Struct sequoia_openpgp::parse::PacketPileParser[][src]

pub struct PacketPileParser<'a> { /* fields omitted */ }
Expand description

Parses an OpenPGP stream with the convenience of PacketPile::from_file and the flexibility of a PacketParser.

Like PacketPile::from_file (and unlike PacketParser), a PacketPileParser parses an OpenPGP message and returns a PacketPile. But, unlike PacketPile::from_file (and like PacketParser), it allows the caller to inspect each packet as it is being parsed.

Thus, using a PacketPileParser, it is possible to decide on a per-packet basis whether to stream, buffer or drop the packet’s body, whether to recurse into a container, or whether to abort processing, for example. And, PacketPileParser conveniently packs the packets into a PacketPile.

If old packets don’t need to be retained, then PacketParser should be preferred. If no per-packet processing needs to be done, then PacketPile::from_file will be slightly faster.

Examples

These examples demonstrate how to process packet bodies by parsing the simplest possible OpenPGP message containing just a single literal data packet with the body “Hello world.”. There are three options. First, the body can be dropped. Second, it can be buffered. Lastly, the body can be streamed. In general, streaming should be preferred, because it avoids buffering in Sequoia.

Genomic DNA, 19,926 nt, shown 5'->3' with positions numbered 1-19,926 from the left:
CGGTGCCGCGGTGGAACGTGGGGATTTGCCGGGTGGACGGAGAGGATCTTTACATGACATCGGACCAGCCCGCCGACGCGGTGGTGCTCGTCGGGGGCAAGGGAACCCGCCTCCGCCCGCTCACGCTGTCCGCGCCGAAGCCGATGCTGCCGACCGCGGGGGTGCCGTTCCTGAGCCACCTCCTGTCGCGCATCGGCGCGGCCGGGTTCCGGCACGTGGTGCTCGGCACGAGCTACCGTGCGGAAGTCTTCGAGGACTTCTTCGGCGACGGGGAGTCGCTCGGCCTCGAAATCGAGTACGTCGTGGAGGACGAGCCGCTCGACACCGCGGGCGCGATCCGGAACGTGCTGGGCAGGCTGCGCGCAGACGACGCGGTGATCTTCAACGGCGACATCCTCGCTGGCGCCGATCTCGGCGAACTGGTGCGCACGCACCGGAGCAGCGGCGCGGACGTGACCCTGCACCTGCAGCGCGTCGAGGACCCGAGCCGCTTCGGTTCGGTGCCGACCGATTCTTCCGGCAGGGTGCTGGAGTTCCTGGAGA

This example demonstrates simply ignoring the packet body:

use sequoia_openpgp as openpgp;
use openpgp::Packet;
use openpgp::parse::{Parse, PacketPileParser};

// By default, the `PacketPileParser` will drop packet bodies.
let mut ppp =
    PacketPileParser::from_bytes(
        b"\xcb\x12b\x00\x00\x00\x00\x00Hello world.")?;
while ppp.is_some() {
    // Start parsing the next packet, recursing.
    ppp.recurse()?;
}

let pile = ppp.finish();
// Process the packet.
if let Some(Packet::Literal(literal)) = pile.path_ref(&[0]) {
    // The body was dropped.
    assert_eq!(literal.body(), b"");
} else {
    unreachable!("We know it is a literal packet.");
}